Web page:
GMSH supports mapping lines, surfaces, and volumes to physical entities. These entities may combine multiple of the aforementioned geometric entities. Physical entities are assigned a non-negative index upon creation. These indices can be set by the user in any of the GMSH frontends. Indices may not occur multiple times, even if they are assigned to different types of physical entities.

The following .geo GMSH input file creates a rectangular domain that is split in half. The lower part is mapped to index 1, the upper part to index 2. Additionally, a different index for every boundary orientation is set. Notice that the left and right boundaries consist of two geometric lines each. This code can directly be transferred to a Python script using the pygmsh module. It writes a .geo file while checking for a correct syntax within your script. It is readily installed into the virtual environment.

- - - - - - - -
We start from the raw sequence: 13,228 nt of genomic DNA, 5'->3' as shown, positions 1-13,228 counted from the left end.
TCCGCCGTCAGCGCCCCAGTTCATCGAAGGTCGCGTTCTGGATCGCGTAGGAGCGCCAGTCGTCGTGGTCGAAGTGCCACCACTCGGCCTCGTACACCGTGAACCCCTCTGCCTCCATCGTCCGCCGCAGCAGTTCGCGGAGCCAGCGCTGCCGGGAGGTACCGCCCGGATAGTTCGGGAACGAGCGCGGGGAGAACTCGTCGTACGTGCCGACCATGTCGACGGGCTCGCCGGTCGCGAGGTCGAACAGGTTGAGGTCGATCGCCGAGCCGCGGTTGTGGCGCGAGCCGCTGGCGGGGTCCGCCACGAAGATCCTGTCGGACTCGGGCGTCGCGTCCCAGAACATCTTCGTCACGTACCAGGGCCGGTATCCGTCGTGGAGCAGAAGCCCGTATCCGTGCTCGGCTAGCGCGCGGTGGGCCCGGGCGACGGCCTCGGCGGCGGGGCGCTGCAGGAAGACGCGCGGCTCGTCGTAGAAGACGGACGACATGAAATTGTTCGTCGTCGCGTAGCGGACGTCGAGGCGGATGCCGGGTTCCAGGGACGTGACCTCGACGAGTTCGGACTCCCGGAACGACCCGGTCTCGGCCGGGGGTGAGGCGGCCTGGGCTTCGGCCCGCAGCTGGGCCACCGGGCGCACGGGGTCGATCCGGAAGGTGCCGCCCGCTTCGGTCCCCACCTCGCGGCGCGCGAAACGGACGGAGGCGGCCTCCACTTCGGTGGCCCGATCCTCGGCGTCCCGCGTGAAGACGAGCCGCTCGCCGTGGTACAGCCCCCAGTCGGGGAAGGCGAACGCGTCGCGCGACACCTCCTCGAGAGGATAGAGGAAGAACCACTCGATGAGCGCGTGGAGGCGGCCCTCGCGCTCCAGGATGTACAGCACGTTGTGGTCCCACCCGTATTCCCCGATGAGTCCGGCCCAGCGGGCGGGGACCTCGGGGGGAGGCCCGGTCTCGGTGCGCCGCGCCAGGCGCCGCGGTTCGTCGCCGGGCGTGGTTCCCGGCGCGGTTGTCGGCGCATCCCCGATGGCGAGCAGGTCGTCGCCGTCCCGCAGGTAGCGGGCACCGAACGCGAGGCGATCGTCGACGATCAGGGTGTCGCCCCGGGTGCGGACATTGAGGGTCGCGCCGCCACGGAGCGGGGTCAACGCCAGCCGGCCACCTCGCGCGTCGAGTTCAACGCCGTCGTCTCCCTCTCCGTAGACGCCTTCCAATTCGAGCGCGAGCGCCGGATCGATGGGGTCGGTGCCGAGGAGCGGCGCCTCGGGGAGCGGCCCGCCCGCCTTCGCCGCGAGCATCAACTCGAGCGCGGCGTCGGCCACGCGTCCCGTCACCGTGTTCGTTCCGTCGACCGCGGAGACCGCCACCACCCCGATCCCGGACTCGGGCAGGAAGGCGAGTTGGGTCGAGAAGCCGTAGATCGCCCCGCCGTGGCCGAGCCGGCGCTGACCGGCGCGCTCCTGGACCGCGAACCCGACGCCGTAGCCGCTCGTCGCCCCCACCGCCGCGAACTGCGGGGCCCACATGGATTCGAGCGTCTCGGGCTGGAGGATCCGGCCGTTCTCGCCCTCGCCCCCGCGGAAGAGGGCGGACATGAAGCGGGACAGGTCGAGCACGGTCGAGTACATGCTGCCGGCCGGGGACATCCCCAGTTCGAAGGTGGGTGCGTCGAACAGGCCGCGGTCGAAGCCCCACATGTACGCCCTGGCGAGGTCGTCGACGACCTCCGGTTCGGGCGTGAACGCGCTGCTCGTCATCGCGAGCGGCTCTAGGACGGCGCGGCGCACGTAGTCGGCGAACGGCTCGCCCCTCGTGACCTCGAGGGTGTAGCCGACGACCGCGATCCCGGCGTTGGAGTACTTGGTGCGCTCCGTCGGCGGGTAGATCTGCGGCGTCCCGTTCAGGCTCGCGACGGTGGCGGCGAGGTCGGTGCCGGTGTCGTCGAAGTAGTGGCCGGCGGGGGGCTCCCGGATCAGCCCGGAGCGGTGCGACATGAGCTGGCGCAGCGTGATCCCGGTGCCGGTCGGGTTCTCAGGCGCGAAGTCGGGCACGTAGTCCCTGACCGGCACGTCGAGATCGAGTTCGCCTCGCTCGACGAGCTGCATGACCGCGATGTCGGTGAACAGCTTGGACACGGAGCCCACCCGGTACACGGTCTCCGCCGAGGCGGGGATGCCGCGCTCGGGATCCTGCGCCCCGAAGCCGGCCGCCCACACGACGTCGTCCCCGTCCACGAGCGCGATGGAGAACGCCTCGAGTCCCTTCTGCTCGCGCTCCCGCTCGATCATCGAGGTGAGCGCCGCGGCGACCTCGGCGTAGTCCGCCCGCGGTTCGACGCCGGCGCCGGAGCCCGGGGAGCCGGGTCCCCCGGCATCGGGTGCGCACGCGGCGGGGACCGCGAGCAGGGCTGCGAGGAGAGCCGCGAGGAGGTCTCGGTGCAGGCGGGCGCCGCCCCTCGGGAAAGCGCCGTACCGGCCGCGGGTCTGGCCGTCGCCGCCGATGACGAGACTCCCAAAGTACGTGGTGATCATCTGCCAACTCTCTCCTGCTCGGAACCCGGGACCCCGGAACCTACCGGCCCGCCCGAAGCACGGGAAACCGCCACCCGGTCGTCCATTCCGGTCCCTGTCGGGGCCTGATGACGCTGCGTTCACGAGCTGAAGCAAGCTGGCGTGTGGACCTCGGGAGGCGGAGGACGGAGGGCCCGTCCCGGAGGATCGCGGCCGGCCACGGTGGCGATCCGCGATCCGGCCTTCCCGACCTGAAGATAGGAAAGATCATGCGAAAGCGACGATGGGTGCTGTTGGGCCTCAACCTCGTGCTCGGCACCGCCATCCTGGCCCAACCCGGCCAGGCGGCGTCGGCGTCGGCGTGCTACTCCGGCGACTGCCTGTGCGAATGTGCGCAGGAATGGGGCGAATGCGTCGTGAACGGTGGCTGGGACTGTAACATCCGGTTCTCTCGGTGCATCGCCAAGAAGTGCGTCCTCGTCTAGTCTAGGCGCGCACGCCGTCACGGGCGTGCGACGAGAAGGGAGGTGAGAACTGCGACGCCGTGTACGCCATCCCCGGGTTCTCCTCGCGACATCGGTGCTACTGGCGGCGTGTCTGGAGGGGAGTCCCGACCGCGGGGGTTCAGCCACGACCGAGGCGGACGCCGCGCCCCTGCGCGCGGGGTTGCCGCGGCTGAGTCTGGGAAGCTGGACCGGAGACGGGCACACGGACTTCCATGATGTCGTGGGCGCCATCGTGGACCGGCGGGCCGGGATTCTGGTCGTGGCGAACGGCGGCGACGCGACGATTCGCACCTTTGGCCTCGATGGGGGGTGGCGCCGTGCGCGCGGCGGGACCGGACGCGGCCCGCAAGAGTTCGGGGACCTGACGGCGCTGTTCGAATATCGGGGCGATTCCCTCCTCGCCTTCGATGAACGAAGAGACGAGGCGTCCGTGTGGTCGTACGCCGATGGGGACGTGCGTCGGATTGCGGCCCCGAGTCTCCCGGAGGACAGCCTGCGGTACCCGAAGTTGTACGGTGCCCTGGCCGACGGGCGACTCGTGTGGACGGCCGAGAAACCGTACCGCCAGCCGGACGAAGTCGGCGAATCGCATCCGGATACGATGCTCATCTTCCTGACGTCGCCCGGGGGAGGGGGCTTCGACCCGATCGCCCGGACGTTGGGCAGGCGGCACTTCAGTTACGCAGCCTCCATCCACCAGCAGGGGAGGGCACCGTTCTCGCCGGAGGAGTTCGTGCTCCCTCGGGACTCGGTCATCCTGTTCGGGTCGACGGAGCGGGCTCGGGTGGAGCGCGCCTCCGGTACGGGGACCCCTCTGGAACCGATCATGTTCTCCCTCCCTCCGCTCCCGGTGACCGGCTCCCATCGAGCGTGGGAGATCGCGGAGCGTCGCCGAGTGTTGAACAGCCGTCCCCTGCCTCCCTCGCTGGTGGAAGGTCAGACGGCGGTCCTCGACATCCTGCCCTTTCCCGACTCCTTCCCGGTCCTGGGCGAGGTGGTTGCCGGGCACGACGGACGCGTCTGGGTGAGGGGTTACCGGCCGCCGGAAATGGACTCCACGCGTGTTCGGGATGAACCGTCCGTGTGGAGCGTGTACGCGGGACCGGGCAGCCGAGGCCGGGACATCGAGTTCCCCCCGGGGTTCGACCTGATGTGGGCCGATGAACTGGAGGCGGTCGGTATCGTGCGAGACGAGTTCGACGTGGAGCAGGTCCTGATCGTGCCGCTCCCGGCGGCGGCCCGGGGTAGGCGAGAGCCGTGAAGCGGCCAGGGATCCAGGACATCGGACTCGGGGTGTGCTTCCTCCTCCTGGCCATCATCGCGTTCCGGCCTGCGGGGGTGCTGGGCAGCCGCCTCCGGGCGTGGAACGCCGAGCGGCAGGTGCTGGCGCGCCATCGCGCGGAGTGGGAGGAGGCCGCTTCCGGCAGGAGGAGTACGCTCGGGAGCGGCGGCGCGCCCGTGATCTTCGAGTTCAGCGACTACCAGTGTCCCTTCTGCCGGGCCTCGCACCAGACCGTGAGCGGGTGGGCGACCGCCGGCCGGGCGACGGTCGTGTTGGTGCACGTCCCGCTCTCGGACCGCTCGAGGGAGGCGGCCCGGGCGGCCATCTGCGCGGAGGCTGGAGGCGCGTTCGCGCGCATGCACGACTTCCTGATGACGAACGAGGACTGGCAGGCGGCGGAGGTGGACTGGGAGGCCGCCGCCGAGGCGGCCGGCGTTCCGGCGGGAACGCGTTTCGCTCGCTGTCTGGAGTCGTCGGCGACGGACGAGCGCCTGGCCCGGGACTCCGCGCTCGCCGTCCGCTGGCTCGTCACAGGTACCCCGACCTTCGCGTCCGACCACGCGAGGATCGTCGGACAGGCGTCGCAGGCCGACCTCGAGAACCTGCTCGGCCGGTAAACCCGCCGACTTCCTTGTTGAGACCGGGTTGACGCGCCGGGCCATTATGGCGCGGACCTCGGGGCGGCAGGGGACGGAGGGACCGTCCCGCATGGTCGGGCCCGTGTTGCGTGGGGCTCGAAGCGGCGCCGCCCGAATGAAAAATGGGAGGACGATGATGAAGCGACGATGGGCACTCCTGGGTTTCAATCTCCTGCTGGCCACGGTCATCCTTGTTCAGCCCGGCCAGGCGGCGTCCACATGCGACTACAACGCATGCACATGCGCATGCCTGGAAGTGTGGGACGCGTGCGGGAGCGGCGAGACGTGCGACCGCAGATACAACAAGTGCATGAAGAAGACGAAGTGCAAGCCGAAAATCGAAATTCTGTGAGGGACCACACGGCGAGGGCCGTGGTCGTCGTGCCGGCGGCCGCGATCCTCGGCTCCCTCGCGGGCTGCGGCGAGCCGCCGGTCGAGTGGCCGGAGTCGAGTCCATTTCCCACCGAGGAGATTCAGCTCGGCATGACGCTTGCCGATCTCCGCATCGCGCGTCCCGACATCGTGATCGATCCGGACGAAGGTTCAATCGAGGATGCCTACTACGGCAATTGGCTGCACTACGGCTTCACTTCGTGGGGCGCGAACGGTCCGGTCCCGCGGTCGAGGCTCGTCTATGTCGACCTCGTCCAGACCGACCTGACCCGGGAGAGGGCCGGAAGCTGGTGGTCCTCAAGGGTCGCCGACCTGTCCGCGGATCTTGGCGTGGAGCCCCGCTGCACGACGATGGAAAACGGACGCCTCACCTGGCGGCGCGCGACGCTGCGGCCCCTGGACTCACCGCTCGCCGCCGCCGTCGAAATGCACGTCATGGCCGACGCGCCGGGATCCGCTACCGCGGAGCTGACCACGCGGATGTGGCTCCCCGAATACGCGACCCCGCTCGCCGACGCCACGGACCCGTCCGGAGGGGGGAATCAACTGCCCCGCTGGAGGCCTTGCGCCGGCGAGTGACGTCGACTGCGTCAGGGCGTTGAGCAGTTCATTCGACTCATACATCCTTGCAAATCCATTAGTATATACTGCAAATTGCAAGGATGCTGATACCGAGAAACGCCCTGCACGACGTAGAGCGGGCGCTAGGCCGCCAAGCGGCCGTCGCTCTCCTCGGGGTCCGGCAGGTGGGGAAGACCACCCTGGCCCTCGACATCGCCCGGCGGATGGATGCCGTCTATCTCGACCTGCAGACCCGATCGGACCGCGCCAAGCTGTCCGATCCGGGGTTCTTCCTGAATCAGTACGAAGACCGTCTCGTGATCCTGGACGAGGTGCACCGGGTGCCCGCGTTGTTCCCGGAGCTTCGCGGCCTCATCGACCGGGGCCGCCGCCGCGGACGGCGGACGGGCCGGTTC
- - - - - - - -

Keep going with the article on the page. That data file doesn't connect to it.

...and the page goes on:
// define geometric entities
Point(1) = {0, 0, 0, 0.1};
Point(2) = {2, 0, 0, 0.1};
Point(3) = {2, 2, 0, 0.1};
Point(4) = {0, 2, 0, 0.1};
Point(5) = {0, 1, 0, 0.1};
Point(6) = {2, 1, 0, 0.1};

Line(1) = {1, 2};
Line(2) = {2, 6};
Line(3) = {6, 3};
Line(4) = {3, 4};
Line(5) = {4, 5};
Line(6) = {5, 1};
Line(7) = {5, 6};

Line Loop(1) = {1, 2, -7, 6};
Plane Surface(1) = {1};
Line Loop(2) = {7, 3, 4, 5};
Plane Surface(2) = {2};

// define physical entities, index in round brackets
Physical Surface(1) = {1}; // lower
Physical Surface(2) = {2}; // upper

// entire set of physical entities must always be defined!
Physical Line(3) = {1}; // bottom
Physical Line(4) = {2, 3}; // right
Physical Line(5) = {4}; // top
Physical Line(6) = {5, 6}; // left

A .geo file is the basis for creating the actual mesh in GMSH. You can load it into the GMSH GUI, or perform the meshing directly using the GMSH command line interface:

gmsh <geo-file> -<dim>

Replace <geo-file> with the appropriate file, and <dim? with the spatial dimension of the intended mesh.